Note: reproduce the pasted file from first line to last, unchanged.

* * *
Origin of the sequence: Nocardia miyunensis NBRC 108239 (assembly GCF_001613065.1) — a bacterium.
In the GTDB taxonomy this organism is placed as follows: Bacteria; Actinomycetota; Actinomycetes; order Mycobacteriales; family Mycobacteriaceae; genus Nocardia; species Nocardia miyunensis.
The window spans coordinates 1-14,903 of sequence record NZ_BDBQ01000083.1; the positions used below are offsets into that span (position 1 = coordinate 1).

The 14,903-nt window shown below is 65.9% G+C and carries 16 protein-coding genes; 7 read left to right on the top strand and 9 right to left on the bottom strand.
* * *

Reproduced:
Origin of the sequence: Nocardia miyunensis NBRC 108239 (assembly GCF_001613065.1) — a bacterium.
In the GTDB taxonomy this organism is placed as follows: Bacteria; Actinomycetota; Actinomycetes; order Mycobacteriales; family Mycobacteriaceae; genus Nocardia; species Nocardia miyunensis.
The window spans coordinates 1-14,903 of sequence record NZ_BDBQ01000083.1; the positions used below are offsets into that span (position 1 = coordinate 1).

The 14,903-nt window shown below is 65.9% G+C and carries 16 protein-coding genes; 7 read left to right on the top strand and 9 right to left on the bottom strand.